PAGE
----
RSA spearphish attack may have hit US defense organizations

One of the attack files was created using a Chinese language version of Excel, VirusTotal discovered

The hackers who broke into EMC's RSA Security division last March used the same attack code to try to break into several other companies, including two U.S. national security organizations, according to data provided by the VirusTotal website.

"According to our data, RSA was just one of the targets," said Bernardo Quintero, the founder of malware analysis site VirusTotal. Attackers "used the same malware to try to penetrate other networks," he said in an email interview.

VirusTotal is a popular site with security professionals who use it to get a quick industry consensus take on suspicious files. It runs any file through a battery of antivirus scanning engines and spits out a report within minutes. Someone at EMC used the service on March 19 to analyze an email message that contained that spearphishing attack that was used to break into RSA.

But according to Quintero, before the attack was publicly disclosed in mid-March, the same maliciously encoded Excel spreadsheet had already been uploaded to VirusTotal 16 times from 15 different sources. The first was on March 4 -- the day after the message was sent to RSA -- and the malware was detected by none of the site's 42 antivirus engines.

Because it relies on anonymous submissions, VirusTotal won't say who uploaded the documents. But according to Quintero's analysis, two of the targets were entities related to U.S. national security.

Buried in the metadata of the attack files is another clue: a sign that whoever created the attack used a Chinese language version of Excel -- Windows Simplified Chinese (PRC, Singapore). The attackers could have deliberately changed the file's settings to make it look like it came from China, but Quintero believes it "was a simple oversight" on the part of the hackers.

It would be natural for the person who wrote the RSA attack code to try to use it as much as possible before it was discovered and patched. Here the code was embedded in Excel documents, but the flaw it exploited when the documents were opened actually lay in Adobe's Flash Player.

Adobe learned of the issue on March 9, when a "partner in the security community" noticed the attack code at an undisclosed customer site, said Weibke Lips, an Adobe spokeswoman. Before Adobe released its first advisory, a second customer -- not RSA -- reported the attack, Lips said.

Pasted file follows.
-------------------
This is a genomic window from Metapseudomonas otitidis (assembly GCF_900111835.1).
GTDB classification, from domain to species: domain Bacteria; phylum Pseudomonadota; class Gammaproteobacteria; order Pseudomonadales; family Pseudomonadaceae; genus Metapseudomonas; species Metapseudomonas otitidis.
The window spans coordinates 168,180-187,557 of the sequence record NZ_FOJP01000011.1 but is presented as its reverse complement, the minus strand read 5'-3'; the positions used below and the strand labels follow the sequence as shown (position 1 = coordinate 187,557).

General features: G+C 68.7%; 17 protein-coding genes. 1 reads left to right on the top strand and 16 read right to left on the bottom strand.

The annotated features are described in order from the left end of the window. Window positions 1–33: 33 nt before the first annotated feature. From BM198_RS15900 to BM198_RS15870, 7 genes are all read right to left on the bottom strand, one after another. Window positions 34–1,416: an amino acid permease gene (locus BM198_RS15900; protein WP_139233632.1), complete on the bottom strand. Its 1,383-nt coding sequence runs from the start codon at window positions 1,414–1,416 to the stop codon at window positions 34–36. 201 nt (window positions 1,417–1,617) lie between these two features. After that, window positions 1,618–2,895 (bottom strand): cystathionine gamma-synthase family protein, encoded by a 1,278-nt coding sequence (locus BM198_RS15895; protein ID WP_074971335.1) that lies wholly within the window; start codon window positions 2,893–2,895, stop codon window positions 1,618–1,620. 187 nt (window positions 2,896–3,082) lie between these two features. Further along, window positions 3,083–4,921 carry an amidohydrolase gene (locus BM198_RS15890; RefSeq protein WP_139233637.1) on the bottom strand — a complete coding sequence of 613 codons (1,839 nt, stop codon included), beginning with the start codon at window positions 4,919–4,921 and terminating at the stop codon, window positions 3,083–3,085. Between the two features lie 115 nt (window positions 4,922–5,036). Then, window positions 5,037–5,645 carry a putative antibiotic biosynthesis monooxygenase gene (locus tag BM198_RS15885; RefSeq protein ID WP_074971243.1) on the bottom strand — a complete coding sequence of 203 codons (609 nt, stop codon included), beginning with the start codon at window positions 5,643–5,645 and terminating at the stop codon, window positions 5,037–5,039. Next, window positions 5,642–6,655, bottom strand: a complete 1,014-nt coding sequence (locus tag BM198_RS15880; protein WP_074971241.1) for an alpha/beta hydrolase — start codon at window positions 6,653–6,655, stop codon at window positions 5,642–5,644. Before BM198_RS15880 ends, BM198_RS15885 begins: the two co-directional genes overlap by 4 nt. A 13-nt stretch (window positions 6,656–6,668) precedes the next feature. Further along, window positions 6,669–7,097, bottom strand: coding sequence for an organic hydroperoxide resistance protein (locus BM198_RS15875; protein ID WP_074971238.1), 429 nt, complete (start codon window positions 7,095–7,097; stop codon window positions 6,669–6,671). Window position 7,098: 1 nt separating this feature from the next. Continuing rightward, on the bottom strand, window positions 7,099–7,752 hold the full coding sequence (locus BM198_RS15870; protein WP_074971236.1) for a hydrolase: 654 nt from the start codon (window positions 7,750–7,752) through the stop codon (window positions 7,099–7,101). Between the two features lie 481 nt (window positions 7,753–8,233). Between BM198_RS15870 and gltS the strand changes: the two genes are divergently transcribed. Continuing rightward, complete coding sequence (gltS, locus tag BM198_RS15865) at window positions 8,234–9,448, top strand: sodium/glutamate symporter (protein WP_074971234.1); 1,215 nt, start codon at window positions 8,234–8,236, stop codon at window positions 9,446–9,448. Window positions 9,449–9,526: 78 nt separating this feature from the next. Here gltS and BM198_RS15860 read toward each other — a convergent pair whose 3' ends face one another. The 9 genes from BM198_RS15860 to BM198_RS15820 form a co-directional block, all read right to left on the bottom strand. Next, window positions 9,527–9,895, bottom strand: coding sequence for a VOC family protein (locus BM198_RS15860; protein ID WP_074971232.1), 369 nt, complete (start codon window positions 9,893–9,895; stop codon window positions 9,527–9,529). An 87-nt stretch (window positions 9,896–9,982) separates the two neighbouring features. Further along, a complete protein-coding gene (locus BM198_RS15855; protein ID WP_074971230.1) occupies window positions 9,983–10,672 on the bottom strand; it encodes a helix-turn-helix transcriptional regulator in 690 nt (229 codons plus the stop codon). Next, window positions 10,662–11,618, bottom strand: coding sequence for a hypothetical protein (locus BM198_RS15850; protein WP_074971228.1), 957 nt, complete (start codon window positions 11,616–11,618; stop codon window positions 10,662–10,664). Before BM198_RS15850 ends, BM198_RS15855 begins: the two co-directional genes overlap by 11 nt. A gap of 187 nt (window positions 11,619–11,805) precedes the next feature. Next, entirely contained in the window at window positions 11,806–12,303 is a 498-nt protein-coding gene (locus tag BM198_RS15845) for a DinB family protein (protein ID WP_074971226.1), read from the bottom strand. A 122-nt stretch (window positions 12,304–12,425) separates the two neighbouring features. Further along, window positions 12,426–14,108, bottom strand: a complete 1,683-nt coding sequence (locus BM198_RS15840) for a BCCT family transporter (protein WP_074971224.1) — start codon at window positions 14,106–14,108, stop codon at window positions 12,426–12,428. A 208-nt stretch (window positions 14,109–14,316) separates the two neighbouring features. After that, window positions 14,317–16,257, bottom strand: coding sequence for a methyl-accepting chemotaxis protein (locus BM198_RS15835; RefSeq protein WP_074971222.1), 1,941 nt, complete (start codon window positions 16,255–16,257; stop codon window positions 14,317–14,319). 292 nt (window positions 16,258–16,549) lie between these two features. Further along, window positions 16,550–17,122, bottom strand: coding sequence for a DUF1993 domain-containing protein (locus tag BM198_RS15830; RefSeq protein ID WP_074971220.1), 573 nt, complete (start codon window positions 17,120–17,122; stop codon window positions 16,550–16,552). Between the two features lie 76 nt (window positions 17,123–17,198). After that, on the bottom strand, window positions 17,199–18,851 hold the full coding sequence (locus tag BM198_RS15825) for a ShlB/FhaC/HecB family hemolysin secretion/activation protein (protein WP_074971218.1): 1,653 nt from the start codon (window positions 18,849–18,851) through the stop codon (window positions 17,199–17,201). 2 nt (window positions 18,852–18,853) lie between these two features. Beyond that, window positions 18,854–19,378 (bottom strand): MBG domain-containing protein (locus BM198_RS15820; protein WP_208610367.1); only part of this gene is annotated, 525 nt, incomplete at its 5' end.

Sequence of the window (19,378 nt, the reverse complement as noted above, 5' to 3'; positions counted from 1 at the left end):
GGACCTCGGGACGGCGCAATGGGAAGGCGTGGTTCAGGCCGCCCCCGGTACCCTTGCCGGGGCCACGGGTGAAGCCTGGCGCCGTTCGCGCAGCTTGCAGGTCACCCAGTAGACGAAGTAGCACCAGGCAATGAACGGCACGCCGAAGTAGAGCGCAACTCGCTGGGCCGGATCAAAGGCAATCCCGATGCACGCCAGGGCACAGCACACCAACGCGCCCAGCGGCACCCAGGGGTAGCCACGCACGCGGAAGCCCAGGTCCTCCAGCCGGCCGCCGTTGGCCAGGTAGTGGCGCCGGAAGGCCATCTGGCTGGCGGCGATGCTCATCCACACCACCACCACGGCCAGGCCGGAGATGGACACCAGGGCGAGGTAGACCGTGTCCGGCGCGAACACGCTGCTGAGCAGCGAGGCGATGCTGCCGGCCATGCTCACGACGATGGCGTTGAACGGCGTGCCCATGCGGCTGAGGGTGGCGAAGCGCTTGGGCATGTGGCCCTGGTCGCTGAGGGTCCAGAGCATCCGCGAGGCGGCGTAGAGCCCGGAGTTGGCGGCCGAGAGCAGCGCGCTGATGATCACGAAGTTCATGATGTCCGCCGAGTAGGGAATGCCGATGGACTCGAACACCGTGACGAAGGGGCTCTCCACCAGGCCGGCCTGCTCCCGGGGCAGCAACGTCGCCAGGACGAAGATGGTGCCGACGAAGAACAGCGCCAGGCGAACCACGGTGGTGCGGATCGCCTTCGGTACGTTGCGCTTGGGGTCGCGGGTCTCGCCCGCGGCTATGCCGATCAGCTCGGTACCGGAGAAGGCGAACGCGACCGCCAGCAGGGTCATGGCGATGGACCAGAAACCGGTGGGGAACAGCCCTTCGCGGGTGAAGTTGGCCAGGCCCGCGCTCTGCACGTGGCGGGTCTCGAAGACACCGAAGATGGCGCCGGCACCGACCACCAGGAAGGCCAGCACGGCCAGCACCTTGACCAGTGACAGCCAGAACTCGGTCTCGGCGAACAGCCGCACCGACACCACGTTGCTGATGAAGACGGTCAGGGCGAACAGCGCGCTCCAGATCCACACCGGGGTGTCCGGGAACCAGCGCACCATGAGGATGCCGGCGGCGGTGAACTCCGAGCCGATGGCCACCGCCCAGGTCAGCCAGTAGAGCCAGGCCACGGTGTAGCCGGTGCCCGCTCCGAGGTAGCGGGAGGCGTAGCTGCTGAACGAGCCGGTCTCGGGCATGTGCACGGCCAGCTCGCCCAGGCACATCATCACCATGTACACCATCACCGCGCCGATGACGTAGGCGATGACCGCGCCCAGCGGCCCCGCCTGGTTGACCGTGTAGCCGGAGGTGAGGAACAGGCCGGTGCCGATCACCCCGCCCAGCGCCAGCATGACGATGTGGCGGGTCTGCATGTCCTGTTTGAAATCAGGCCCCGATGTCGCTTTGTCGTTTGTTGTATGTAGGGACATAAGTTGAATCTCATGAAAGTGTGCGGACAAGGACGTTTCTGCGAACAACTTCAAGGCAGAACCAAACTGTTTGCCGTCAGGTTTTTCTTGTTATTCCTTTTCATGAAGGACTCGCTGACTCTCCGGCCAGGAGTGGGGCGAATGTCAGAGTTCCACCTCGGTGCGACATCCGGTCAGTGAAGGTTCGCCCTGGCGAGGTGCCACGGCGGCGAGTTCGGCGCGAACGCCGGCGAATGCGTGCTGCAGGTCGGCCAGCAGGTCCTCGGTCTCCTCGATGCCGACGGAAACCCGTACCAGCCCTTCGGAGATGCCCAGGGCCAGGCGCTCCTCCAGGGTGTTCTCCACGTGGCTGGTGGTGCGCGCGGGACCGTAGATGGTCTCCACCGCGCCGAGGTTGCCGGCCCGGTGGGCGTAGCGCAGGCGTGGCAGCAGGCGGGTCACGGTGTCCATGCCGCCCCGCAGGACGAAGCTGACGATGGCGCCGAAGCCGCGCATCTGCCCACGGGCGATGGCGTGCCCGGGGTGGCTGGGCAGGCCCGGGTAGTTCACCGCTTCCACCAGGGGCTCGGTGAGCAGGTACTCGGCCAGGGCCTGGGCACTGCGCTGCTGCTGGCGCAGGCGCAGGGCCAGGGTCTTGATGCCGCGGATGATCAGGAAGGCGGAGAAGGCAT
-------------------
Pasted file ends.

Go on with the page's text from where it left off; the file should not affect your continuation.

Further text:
The RSA hackers broke in using a basic social engineering attack. They sent an email that looked like it came from an RSA partner, online recruiting firm Beyond.com, with the simple message, "I forward this file to you for review. Please open and view it." That file was named 2011 Recruitment plan.xls. Quintero says that a second file name -- survey-questions_2011.xls -- was also used by the hackers.

In a post written shortly after the Adobe flaw was first disclosed, the Contagio Malware Dump blog listed four different Excel files that were being used in attacks, including a Nuclear Radiation Exposure And Vulnerability Matrix.xls file that was doctored to look as though it came from the U.S. Nuclear Regulatory Commission.

It's not clear who this file was sent to, but in the March 17 spearphishing email also published on the blog, the attackers seem to be going after someone who would have taken an interest in the recent Japan earthquake. With the subject line, "Japan Nuclear Radiation Leakage and Vulnerability Analysis," the email states, simply, "The team has poured in heart and full dedication into this. Would be grateful if you appreciate it."

VirusTotal's findings offer clues but no answers to the attack on RSA, which was ultimately seen as a stepping stone to further attacks on defense contractors Lockheed Martin, L-3 and Northrop Grumman.

It's possible that the hackers who developed the attack used on RSA shopped around their attack code to other groups with other goals. Once a previously unknown zero-day flaw is found, there's a lot of pressure to exploit it as much as possible before it is discovered and then patched, said Alex Stamos, a founder of NCC Group's iSec Partners. So it's "not shocking at all" to find that other companies were targeted with the same attack code, he said.

McAfee's research shows that other defense organizations were targeted with the attack, although not necessarily at the same time as the RSA incident, said Dmitri Alperovitch, McAfee's vice president of threat research. "After that vulnerability became known a lot of people started leveraging it, and that continued through April," he said.

Robert McMillan covers computer security and general technology breaking news for The IDG News Service. Follow Robert on Twitter at @bobmcmillan. Robert's e-mail address is robert_mcmillan@idg.com

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Robert McMillan

IDG News Service
Topics: security, rsa security, legal, government, cybercrime
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